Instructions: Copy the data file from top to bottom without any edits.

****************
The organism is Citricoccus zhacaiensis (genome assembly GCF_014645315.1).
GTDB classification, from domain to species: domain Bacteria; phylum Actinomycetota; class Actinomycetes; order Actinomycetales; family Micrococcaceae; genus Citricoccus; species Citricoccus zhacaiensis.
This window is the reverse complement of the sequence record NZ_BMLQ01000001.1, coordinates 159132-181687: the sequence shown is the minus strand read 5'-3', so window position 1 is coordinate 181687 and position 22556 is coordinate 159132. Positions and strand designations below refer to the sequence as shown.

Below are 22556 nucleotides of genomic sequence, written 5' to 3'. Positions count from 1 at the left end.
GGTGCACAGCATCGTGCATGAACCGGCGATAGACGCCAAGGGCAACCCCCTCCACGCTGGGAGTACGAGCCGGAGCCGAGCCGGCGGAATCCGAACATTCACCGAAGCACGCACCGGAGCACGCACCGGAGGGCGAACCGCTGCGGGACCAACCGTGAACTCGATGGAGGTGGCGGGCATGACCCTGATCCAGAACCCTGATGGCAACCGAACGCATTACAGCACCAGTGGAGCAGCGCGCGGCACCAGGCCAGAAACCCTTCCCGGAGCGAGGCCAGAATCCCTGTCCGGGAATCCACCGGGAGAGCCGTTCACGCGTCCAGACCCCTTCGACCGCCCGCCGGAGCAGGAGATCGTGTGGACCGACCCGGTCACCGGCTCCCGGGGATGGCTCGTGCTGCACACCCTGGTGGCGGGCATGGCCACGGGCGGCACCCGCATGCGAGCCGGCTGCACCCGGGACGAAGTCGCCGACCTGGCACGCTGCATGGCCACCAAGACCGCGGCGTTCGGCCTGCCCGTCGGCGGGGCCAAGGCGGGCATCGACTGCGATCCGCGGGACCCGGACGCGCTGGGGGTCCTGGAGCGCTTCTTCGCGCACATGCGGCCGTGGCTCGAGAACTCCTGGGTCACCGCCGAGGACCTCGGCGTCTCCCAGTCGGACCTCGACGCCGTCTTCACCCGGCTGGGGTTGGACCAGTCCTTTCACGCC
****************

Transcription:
The organism is Citricoccus zhacaiensis (genome assembly GCF_014645315.1).
GTDB classification, from domain to species: domain Bacteria; phylum Actinomycetota; class Actinomycetes; order Actinomycetales; family Micrococcaceae; genus Citricoccus; species Citricoccus zhacaiensis.
This window is the reverse complement of the sequence record NZ_BMLQ01000001.1, coordinates 159132-181687: the sequence shown is the minus strand read 5'-3', so window position 1 is coordinate 181687 and position 22556 is coordinate 159132. Positions and strand designations below refer to the sequence as shown.

Below are 22556 nucleotides of genomic sequence, written 5' to 3'. Positions count from 1 at the left end.
GGTGCACAGCATCGTGCATGAACCGGCGATAGACGCCAAGGGCAACCCCCTCCACGCTGGGAGTACGAGCCGGAGCCGAGCCGGCGGAATCCGAACATTCACCGAAGCACGCACCGGAGCACGCACCGGAGGGCGAACCGCTGCGGGACCAACCGTGAACTCGATGGAGGTGGCGGGCATGACCCTGATCCAGAACCCTGATGGCAACCGAACGCATTACAGCACCAGTGGAGCAGCGCGCGGCACCAGGCCAGAAACCCTTCCCGGAGCGAGGCCAGAATCCCTGTCCGGGAATCCACCGGGAGAGCCGTTCACGCGTCCAGACCCCTTCGACCGCCCGCCGGAGCAGGAGATCGTGTGGACCGACCCGGTCACCGGCTCCCGGGGATGGCTCGTGCTGCACACCCTGGTGGCGGGCATGGCCACGGGCGGCACCCGCATGCGAGCCGGCTGCACCCGGGACGAAGTCGCCGACCTGGCACGCTGCATGGCCACCAAGACCGCGGCGTTCGGCCTGCCCGTCGGCGGGGCCAAGGCGGGCATCGACTGCGATCCGCGGGACCCGGACGCGCTGGGGGTCCTGGAGCGCTTCTTCGCGCACATGCGGCCGTGGCTCGAGAACTCCTGGGTCACCGCCGAGGACCTCGGCGTCTCCCAGTCGGACCTCGACGCCGTCTTCACCCGGCTGGGGTTGGACCAGTCCTTTCACGCC